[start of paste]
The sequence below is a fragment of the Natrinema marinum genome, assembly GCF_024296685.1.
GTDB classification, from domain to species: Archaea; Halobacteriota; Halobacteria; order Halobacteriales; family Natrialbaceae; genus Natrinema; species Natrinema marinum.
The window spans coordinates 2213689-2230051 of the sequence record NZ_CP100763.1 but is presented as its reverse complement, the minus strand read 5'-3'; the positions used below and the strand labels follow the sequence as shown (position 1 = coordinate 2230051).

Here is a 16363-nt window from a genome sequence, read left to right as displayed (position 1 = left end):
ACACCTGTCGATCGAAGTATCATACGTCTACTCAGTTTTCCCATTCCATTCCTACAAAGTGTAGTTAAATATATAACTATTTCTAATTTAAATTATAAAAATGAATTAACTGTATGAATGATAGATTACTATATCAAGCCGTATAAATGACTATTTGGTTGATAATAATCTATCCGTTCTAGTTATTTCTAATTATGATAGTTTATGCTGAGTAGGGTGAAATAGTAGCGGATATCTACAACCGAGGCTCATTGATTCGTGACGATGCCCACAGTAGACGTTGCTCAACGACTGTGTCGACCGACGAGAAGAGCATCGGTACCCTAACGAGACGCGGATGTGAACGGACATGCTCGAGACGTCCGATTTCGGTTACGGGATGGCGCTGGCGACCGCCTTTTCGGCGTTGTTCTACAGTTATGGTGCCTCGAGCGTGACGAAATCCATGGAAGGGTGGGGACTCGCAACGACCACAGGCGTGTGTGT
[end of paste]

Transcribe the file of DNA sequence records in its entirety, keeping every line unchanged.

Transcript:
The sequence below is a fragment of the Natrinema marinum genome, assembly GCF_024296685.1.
GTDB classification, from domain to species: Archaea; Halobacteriota; Halobacteria; order Halobacteriales; family Natrialbaceae; genus Natrinema; species Natrinema marinum.
The window spans coordinates 2213689-2230051 of the sequence record NZ_CP100763.1 but is presented as its reverse complement, the minus strand read 5'-3'; the positions used below and the strand labels follow the sequence as shown (position 1 = coordinate 2230051).

Here is a 16363-nt window from a genome sequence, read left to right as displayed (position 1 = left end):
ACACCTGTCGATCGAAGTATCATACGTCTACTCAGTTTTCCCATTCCATTCCTACAAAGTGTAGTTAAATATATAACTATTTCTAATTTAAATTATAAAAATGAATTAACTGTATGAATGATAGATTACTATATCAAGCCGTATAAATGACTATTTGGTTGATAATAATCTATCCGTTCTAGTTATTTCTAATTATGATAGTTTATGCTGAGTAGGGTGAAATAGTAGCGGATATCTACAACCGAGGCTCATTGATTCGTGACGATGCCCACAGTAGACGTTGCTCAACGACTGTGTCGACCGACGAGAAGAGCATCGGTACCCTAACGAGACGCGGATGTGAACGGACATGCTCGAGACGTCCGATTTCGGTTACGGGATGGCGCTGGCGACCGCCTTTTCGGCGTTGTTCTACAGTTATGGTGCCTCGAGCGTGACGAAATCCATGGAAGGGTGGGGACTCGCAACGACCACAGGCGTGTGTGT